Drew Barrymore says she doesn't buy Christmas presents for her children
| Last updated
Featured Image Credit: Instagram/drewbarrymore
It’s easy to presume that the children of celebrities get showered in mountains of presents come Christmas Day.
Barrymore explained that she doesn’t buy any presents for her kids, daughters Olive, 10, and Frankie, eight, during the festive season, but that’s not to say she doesn’t spoil them.
Speaking to ET, Barrymore shared: “I always take them on a trip every Christmas. I don't get them presents, which I think at their ages they don't love, but I say, 'I think we'll remember the place and the photos and the experience and that's what I want to give you’.”
She continued: "They get plenty of things throughout the year, so I'm not like some weird, strict, cold mom who's like, 'You don’t get any gifts!'
“I just feel like a better gift would be a life memory. I'd rather invest [in that than in] a doll house or something. It all evens out and it's fine. I'm glad I do what I do.”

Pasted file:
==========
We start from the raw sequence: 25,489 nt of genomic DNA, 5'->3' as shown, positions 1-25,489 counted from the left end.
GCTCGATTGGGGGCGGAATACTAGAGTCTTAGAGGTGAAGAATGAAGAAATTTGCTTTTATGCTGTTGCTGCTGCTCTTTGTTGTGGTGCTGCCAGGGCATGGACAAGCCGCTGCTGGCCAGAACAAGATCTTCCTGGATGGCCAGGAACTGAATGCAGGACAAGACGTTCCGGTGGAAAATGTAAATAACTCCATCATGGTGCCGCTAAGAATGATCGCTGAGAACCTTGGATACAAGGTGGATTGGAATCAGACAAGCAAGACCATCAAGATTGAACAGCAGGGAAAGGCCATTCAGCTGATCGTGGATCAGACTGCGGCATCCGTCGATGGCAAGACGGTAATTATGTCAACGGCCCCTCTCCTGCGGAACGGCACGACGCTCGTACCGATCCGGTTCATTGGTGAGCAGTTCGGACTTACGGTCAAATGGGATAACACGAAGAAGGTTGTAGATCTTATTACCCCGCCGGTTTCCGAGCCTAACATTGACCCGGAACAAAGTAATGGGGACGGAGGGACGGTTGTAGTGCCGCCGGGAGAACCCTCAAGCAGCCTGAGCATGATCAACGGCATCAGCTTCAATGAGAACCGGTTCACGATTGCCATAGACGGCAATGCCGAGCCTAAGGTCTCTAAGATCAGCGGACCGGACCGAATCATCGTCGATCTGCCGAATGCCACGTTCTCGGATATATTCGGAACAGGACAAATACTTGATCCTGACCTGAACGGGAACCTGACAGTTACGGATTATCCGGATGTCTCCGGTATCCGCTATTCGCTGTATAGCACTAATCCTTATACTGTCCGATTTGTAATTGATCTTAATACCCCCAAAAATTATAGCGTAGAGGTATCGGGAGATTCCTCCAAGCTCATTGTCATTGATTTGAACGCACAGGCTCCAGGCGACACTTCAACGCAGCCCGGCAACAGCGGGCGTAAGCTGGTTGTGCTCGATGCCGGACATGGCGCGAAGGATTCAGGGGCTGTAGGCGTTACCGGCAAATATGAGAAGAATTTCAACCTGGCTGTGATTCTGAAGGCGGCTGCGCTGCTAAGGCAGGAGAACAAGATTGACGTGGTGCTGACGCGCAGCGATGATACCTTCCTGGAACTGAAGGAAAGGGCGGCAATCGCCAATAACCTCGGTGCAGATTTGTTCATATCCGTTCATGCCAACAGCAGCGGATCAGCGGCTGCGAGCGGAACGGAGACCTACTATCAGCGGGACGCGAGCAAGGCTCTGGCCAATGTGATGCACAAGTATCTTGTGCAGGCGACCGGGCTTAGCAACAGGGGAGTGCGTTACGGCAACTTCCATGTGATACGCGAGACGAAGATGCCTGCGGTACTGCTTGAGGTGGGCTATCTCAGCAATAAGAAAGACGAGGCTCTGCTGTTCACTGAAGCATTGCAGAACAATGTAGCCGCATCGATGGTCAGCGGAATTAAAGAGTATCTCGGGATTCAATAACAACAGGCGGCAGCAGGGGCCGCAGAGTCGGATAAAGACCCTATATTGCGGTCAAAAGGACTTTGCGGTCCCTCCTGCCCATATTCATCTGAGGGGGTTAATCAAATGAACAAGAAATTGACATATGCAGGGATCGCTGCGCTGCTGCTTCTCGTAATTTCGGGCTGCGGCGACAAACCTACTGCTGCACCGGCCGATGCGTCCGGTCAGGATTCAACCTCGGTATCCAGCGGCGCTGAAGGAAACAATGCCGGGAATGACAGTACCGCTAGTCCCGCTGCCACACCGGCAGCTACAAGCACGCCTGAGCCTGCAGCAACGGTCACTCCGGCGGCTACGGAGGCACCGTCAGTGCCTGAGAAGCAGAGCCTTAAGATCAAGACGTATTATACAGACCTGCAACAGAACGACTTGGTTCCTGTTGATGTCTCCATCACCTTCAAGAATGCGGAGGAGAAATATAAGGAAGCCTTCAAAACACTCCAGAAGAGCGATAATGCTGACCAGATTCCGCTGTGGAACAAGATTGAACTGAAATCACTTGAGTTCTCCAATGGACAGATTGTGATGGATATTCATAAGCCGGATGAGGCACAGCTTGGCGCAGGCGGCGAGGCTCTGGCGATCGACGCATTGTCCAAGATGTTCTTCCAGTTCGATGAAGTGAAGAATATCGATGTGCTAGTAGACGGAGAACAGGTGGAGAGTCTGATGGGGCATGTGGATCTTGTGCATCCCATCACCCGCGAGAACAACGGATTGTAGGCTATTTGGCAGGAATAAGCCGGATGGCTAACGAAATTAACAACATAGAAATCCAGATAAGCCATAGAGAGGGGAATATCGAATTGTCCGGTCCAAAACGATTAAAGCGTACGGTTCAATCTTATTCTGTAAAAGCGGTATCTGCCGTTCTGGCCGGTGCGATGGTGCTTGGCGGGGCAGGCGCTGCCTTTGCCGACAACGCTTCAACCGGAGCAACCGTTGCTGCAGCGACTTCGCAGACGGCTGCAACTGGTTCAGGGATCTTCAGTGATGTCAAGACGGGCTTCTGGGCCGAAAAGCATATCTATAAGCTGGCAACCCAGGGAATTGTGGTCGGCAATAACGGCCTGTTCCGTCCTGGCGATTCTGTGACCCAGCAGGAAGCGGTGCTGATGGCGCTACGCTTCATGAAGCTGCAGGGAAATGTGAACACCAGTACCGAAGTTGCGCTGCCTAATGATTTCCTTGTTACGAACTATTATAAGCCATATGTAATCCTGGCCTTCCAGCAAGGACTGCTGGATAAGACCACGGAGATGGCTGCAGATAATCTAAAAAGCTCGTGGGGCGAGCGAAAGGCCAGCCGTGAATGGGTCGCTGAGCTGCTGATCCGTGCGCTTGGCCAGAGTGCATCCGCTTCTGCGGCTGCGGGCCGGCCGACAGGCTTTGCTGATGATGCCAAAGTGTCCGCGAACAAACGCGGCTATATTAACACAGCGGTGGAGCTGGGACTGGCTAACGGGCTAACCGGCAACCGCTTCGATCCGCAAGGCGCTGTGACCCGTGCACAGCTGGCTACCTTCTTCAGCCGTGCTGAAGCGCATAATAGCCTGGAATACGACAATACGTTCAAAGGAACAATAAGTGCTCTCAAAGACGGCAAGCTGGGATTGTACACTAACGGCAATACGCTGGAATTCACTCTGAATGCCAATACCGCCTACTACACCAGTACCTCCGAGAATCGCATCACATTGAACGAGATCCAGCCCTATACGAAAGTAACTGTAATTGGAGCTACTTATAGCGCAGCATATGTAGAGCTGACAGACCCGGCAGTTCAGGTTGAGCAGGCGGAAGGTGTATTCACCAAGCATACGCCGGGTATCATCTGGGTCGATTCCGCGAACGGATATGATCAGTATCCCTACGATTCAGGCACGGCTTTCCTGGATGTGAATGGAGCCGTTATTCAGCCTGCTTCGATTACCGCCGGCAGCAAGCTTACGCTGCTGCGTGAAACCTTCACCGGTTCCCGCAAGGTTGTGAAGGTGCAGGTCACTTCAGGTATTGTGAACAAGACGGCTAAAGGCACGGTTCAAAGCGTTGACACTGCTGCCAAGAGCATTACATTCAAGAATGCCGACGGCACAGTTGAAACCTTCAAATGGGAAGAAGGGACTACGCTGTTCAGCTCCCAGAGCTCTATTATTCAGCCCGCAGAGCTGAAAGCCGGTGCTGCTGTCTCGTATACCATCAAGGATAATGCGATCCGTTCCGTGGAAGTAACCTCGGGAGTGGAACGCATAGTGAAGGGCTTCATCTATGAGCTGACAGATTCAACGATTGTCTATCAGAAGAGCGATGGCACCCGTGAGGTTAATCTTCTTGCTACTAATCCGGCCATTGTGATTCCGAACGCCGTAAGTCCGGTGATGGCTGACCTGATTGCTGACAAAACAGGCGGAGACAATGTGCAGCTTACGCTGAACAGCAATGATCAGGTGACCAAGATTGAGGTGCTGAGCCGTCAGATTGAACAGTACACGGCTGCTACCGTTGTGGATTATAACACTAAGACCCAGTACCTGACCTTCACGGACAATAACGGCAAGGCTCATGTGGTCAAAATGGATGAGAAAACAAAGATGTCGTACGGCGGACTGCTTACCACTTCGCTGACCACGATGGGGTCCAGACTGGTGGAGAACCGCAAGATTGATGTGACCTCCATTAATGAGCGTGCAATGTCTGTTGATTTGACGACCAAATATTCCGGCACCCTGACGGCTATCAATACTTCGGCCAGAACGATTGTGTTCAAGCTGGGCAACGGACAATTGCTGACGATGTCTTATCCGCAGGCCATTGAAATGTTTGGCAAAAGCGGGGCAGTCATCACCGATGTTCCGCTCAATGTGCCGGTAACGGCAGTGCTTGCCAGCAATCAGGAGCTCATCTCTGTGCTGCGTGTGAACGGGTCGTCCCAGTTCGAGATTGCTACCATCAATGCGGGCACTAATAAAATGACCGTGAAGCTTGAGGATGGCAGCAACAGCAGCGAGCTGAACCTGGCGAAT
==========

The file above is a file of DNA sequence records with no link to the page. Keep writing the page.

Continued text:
As for the holiday season as a whole, the doting mum added: “[I try] to remember that one holiday won't be probably the same as one 10 years from now, that your life can dramatically change, and new people and new traditions can come into it.
“I like looking at the holidays through a comedic, realistic lens of, we're gonna have a lot of different holiday stories.”
Barrymore concluded: "What one do you want to keep going and build as a tradition? Rather than, 'This is my tradition and I'm stuck in it’.”
Barrymore isn’t the only famous face to have shared an insight into their parenting techniques this month.
Speaking in December to restaurateur Ruth Rogers on her podcast, Ruthie’s Table 4, Gwyneth Paltrow revealed the one rule her kids have to follow when dinner time rolls around.
Paltrow, who shares 18-year-old Apple and 16-year-old Moses with her ex Chris Martin, explained: “We always have dinner all together, as a family, no phones allowed at the table. You get into great discourse with them, you hear what they think about things.
“I think my father made me feel that I was valuable during those dinners because he really elicited our opinions and asked questions and my brother and I were very much a part of the conversation.”